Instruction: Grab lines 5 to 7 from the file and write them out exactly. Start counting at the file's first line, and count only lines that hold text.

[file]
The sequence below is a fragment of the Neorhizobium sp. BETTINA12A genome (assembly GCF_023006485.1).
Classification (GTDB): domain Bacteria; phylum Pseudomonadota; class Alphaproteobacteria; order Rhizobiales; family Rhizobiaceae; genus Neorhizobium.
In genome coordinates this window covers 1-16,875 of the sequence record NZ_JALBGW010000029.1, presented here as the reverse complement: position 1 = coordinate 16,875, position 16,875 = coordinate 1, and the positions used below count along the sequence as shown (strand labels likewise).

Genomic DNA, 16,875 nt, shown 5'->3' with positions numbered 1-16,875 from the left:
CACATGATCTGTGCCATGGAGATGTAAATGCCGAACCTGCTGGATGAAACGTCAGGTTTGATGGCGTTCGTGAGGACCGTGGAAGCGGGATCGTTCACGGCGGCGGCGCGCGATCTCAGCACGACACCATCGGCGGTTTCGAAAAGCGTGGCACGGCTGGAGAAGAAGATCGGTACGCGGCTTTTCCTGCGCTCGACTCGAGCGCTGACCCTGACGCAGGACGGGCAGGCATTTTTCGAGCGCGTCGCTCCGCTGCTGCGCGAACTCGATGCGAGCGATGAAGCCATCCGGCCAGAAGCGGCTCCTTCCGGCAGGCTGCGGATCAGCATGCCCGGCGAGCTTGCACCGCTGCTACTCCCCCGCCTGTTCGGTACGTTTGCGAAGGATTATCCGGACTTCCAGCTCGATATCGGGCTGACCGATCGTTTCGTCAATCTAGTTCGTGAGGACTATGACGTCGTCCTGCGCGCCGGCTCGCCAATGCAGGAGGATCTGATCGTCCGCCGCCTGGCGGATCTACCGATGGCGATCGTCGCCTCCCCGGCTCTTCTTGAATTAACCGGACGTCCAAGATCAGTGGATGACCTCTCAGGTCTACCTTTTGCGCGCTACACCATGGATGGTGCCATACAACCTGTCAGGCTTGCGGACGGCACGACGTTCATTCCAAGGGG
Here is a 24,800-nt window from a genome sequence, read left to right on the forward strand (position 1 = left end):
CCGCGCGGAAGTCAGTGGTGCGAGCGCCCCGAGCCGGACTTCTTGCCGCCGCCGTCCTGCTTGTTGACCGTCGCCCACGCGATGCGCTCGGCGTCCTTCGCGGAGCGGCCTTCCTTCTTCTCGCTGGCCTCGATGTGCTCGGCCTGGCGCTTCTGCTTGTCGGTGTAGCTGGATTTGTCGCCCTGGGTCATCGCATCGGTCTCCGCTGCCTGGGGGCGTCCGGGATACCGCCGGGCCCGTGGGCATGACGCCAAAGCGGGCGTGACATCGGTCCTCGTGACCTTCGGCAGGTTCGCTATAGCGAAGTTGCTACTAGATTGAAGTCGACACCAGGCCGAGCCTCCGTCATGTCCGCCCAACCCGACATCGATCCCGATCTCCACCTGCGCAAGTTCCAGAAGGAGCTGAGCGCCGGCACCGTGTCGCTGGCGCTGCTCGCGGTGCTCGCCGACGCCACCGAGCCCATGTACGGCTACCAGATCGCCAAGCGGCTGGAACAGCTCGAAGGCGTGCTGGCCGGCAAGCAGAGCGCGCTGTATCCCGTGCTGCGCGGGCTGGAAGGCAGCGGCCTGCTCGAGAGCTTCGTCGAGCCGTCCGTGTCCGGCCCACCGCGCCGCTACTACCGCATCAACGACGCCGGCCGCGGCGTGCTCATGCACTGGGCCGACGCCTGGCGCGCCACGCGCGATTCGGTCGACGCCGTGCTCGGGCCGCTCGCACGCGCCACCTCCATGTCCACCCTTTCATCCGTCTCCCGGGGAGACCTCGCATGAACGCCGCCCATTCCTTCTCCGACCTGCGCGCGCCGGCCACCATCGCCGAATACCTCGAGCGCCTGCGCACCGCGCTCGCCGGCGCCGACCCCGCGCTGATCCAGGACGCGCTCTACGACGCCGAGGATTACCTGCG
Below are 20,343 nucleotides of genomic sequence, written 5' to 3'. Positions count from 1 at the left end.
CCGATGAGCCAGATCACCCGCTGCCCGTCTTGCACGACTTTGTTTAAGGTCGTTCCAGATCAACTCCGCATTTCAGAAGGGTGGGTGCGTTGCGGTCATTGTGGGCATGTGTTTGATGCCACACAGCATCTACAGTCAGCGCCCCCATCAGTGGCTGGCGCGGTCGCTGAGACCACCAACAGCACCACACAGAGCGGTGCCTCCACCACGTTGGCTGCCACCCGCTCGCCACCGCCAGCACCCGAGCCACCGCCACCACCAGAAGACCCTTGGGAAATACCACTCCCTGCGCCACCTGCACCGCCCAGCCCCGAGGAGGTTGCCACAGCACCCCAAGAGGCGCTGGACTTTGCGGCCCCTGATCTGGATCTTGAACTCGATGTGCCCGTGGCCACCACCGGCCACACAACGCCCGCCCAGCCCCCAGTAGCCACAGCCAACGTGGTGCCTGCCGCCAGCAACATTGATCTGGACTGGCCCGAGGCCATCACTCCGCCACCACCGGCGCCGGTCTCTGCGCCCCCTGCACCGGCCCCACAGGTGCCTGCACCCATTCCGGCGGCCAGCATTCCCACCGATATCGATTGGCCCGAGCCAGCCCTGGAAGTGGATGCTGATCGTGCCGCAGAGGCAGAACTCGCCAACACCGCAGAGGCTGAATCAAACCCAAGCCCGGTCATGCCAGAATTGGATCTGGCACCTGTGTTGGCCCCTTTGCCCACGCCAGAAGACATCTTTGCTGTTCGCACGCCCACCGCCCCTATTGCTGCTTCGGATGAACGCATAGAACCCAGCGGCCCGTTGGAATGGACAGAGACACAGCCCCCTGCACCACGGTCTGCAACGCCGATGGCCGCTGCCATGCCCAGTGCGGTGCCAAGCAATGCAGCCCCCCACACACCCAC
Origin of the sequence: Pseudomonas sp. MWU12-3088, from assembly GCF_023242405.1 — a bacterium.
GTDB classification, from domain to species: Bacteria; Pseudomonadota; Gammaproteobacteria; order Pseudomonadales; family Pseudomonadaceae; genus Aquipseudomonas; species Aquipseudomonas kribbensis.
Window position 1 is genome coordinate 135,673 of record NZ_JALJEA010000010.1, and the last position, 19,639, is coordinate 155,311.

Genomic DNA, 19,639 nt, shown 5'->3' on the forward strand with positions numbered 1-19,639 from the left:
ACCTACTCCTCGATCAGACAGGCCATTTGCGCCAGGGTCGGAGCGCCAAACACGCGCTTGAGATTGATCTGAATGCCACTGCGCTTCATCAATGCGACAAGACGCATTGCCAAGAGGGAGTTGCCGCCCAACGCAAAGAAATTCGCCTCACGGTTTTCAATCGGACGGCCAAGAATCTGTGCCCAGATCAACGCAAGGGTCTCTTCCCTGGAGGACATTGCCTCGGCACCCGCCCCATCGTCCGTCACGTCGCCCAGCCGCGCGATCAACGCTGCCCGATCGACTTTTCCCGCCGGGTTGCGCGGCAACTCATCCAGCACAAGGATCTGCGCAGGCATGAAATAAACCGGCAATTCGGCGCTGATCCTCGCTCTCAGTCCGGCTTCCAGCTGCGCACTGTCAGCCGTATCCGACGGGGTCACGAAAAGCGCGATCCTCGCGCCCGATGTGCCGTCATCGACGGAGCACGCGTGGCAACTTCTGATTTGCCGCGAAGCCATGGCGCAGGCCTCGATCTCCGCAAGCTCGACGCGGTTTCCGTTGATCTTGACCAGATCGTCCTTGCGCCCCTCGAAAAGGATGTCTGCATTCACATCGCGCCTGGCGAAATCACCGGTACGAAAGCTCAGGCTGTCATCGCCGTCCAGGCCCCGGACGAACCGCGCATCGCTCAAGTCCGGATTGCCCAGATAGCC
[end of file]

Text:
CACATGATCTGTGCCATGGAGATGTAAATGCCGAACCTGCTGGATGAAACGTCAGGTTTGATGGCGTTCGTGAGGACCGTGGAAGCGGGATCGTTCACGGCGGCGGCGCGCGATCTCAGCACGACACCATCGGCGGTTTCGAAAAGCGTGGCACGGCTGGAGAAGAAGATCGGTACGCGGCTTTTCCTGCGCTCGACTCGAGCGCTGACCCTGACGCAGGACGGGCAGGCATTTTTCGAGCGCGTCGCTCCGCTGCTGCGCGAACTCGATGCGAGCGATGAAGCCATCCGGCCAGAAGCGGCTCCTTCCGGCAGGCTGCGGATCAGCATGCCCGGCGAGCTTGCACCGCTGCTACTCCCCCGCCTGTTCGGTACGTTTGCGAAGGATTATCCGGACTTCCAGCTCGATATCGGGCTGACCGATCGTTTCGTCAATCTAGTTCGTGAGGACTATGACGTCGTCCTGCGCGCCGGCTCGCCAATGCAGGAGGATCTGATCGTCCGCCGCCTGGCGGATCTACCGATGGCGATCGTCGCCTCCCCGGCTCTTCTTGAATTAACCGGACGTCCAAGATCAGTGGATGACCTCTCAGGTCTACCTTTTGCGCGCTACACCATGGATGGTGCCATACAACCTGTCAGGCTTGCGGACGGCACGACGTTCATTCCAAGGGG
Here is a 24,800-nt window from a genome sequence, read left to right on the forward strand (position 1 = left end):
CCGCGCGGAAGTCAGTGGTGCGAGCGCCCCGAGCCGGACTTCTTGCCGCCGCCGTCCTGCTTGTTGACCGTCGCCCACGCGATGCGCTCGGCGTCCTTCGCGGAGCGGCCTTCCTTCTTCTCGCTGGCCTCGATGTGCTCGGCCTGGCGCTTCTGCTTGTCGGTGTAGCTGGATTTGTCGCCCTGGGTCATCGCATCGGTCTCCGCTGCCTGGGGGCGTCCGGGATACCGCCGGGCCCGTGGGCATGACGCCAAAGCGGGCGTGACATCGGTCCTCGTGACCTTCGGCAGGTTCGCTATAGCGAAGTTGCTACTAGATTGAAGTCGACACCAGGCCGAGCCTCCGTCATGTCCGCCCAACCCGACATCGATCCCGATCTCCACCTGCGCAAGTTCCAGAAGGAGCTGAGCGCCGGCACCGTGTCGCTGGCGCTGCTCGCGGTGCTCGCCGACGCCACCGAGCCCATGTACGGCTACCAGATCGCCAAGCGGCTGGAACAGCTCGAAGGCGTGCTGGCCGGCAAGCAGAGCGCGCTGTATCCCGTGCTGCGCGGGCTGGAAGGCAGCGGCCTGCTCGAGAGCTTCGTCGAGCCGTCCGTGTCCGGCCCACCGCGCCGCTACTACCGCATCAACGACGCCGGCCGCGGCGTGCTCATGCACTGGGCCGACGCCTGGCGCGCCACGCGCGATTCGGTCGACGCCGTGCTCGGGCCGCTCGCACGCGCCACCTCCATGTCCACCCTTTCATCCGTCTCCCGGGGAGACCTCGCATGAACGCCGCCCATTCCTTCTCCGACCTGCGCGCGCCGGCCACCATCGCCGAATACCTCGAGCGCCTGCGCACCGCGCTCGCCGGCGCCGACCCCGCGCTGATCCAGGACGCGCTCTACGACGCCGAGGATTACCTGCG